Pregnancy and nutrition

Pregnancy and nutrition: feeding your baby the right stuff. Photo: Pixabay

Pregnancy and nutrition: feeding your baby the right stuff

Understanding what to eat during pregnancy can be the game-changer in the growth and development of your baby, it can also help prevent fetal defects.

Pregnancy and nutrition

Pregnancy and nutrition: feeding your baby the right stuff. Photo: Pixabay

Healthy nutrition during pregnancy means a healthy baby, nutrition plays an integral role in the growth and development of your baby and it can be a game-changer for the baby’s brain development too.

Pregnant mothers need to have a balanced and nutritious eating plan.

Complex carbs such as oatmeal, quinoa, sweet potatoes, or brown rice are considered healthy options for refined carbohydrates according to health and medical experts.

What to eat during pregnancy

Protein also plays an integral part in the growth of the baby and in keeping the fetus strong. Protein found in dairy products such as cottage cheese and pasteurized milk is generally safe to eat. Any unpasteurized dairy products should be avoided as they carry risks for the baby. Unpasteurized dairy products are often contaminated with bacteria such as Listeria and E. coli which can lead to miscarriages and stillbirths in pregnant women.

Other sources of good protein can be found in lean meat, poultry, eggs, and fish such as salmon. Salmon is reported to contain omega-3 fatty acids which are vital in the development of the fetus. Legumes such as chickpeas, peanuts, and kidney beans are safe to eat and are packed with protein and other essential nutrients.

A balanced and nutritious plan during pregnancy should include healthy fats. Pregnant mothers need a good dose of monounsaturated fats such as nuts, olive oil, and avocados. Polyunsaturated fats in the form of seeds, nuts, and salmon fish are generally safe to eat accordingly to reports.

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Vegetables such as broccoli, spinach, and kale are “rich in antioxidants and fiber” and can minimize constipation, a report by BabyCenter. Fruits such as oranges, avocados, and blueberries are considered safe to eat during pregnancy as well. Hydration is critical and essential for pregnant women, so water should become your next best friend especially if you were not a “big” water fanatic pre-pregnancy

Expectant moms-to-be need a good, daily dose of vitamins and minerals. Generally, pregnant mothers would find a good and quality amount of vitamins and minerals in their eating plans. However, some vitamins and minerals should be consumed at all costs.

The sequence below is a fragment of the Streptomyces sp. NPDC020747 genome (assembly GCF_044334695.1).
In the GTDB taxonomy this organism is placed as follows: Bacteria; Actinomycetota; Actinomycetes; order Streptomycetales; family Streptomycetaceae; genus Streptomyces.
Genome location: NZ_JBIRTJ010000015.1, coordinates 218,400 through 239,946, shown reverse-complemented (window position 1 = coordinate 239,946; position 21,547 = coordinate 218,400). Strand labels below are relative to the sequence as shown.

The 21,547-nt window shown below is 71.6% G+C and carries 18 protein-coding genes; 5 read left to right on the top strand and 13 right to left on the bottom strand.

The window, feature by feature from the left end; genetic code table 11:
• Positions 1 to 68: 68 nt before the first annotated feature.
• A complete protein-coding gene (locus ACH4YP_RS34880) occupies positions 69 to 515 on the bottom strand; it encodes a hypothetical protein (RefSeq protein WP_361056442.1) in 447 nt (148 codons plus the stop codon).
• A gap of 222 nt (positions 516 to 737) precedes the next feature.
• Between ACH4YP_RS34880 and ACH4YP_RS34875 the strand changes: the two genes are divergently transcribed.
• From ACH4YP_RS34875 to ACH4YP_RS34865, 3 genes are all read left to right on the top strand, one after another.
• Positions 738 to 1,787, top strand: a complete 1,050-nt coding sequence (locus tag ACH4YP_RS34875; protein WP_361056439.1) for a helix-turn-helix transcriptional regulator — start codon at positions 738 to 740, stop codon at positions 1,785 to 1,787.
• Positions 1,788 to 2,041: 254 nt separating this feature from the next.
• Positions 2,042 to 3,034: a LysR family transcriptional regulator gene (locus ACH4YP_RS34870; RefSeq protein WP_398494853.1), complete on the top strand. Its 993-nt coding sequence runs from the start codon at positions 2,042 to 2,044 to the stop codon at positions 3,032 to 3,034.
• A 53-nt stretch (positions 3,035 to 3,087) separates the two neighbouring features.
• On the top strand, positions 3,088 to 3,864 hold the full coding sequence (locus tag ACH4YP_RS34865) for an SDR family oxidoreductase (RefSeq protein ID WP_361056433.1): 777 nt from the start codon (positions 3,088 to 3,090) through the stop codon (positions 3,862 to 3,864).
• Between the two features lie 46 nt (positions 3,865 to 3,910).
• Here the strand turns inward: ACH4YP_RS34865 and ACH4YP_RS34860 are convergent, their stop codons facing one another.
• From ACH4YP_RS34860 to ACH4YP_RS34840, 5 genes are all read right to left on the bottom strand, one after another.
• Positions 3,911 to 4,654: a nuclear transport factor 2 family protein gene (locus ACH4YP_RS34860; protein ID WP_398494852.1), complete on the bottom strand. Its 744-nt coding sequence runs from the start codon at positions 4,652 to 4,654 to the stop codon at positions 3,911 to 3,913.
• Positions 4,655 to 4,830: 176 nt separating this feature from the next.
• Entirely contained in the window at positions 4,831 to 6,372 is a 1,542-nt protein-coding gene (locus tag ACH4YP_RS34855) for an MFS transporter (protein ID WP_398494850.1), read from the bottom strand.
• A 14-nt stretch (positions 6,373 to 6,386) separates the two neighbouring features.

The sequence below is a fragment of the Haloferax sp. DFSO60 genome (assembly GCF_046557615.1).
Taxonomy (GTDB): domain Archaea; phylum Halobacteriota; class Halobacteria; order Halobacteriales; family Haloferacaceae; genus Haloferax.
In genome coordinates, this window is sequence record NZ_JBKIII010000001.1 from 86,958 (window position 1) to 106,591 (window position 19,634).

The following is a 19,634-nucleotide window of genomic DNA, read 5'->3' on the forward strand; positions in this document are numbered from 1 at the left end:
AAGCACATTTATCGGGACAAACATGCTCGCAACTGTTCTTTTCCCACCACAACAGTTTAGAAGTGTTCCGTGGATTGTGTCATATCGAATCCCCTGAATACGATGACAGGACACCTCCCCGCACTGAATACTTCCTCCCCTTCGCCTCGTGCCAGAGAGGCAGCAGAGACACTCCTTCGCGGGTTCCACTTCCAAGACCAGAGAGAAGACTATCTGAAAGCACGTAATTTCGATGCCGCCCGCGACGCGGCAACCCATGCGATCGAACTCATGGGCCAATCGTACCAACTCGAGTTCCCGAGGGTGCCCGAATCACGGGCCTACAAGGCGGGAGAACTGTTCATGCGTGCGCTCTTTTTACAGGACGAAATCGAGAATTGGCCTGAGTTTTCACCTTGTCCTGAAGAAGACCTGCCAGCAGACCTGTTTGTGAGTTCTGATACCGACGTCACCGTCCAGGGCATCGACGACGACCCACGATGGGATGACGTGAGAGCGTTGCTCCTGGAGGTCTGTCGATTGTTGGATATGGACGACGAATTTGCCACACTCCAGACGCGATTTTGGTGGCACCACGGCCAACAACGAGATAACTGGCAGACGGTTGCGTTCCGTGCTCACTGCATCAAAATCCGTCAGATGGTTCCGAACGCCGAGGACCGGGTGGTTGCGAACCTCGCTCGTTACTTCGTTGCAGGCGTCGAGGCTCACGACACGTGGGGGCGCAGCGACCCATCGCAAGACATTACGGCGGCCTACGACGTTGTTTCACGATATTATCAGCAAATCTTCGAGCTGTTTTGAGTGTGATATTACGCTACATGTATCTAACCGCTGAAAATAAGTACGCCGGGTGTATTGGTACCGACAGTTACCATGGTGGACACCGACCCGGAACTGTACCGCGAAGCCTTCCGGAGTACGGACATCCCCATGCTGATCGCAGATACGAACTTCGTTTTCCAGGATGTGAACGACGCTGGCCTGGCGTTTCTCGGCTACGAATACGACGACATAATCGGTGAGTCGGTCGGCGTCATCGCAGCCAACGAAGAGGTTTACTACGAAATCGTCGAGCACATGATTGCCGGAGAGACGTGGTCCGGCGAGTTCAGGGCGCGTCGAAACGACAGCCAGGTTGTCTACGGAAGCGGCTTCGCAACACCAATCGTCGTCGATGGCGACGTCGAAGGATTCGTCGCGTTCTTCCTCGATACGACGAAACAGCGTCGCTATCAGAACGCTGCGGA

Prenatal vitamins such as folic acid, vitamin D, vitamin C, and vitamin B6 and minerals such as Iron and Calcium are essential as they play an important role in preventing fetal defects and are necessary for the fetus’s overall development. In case mothers are falling short of meeting the recommended daily vitamins and minerals intake, supplementation can be considered at the discretion of their healthcare providers.

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Foods, and drinks to avoid during pregnancy

  • Unpasteurized food – As mentioned, unpasteurized dairy products such as milk and cheese should be avoided at all costs as they’re often contaminated with bacteria such as Listeria and E. coli which could pose serious dangers to unborn babies. Unpasteurized fruit juices should also be avoided.
  • Unwashed produce – The peels of fruits and vegetables may contain bacteria such as Toxoplasma and Listeria and parasites which can do more harm to both the mother and more importantly, the baby. Washing fresh produce before consumption is critical and is considered a good health habit.
  • Undercooked or raw meatHealthline reports that “Eating undercooked or raw meat increases your risk of infection from several bacteria or parasites, including Toxoplasma, E. coli, Listeria, and Salmonella. Bacteria may threaten the health of your little one, possibly leading to stillbirth or severe neurological illnesses, including intellectual disability, blindness, and epilepsy.”
  • Alcohol – “It’s advised to completely avoid drinking alcohol when pregnant, as it increases the risk of miscarriage and stillbirthTrusted Source. Even a small amount can negatively impact your baby’s brain developmentTrusted Source. Drinking alcohol during pregnancy can also cause fetal alcohol syndrome, which involves facial deformities, heart defects, and intellectual disability. Since no level of alcoholTrusted Source has been proven to be safe during pregnancy, it’s recommended to avoid it altogether,” Healthline reports.
  • Caffeine – High consumption of caffeine during pregnancy could affect the baby’s growth. Reports reveal that pregnant people need not more than 200mg (milligrams) of caffeine daily intake. The risks associated with high caffeine intake during pregnancy include the restriction of “fetal growth and low birth weight at delivery.”

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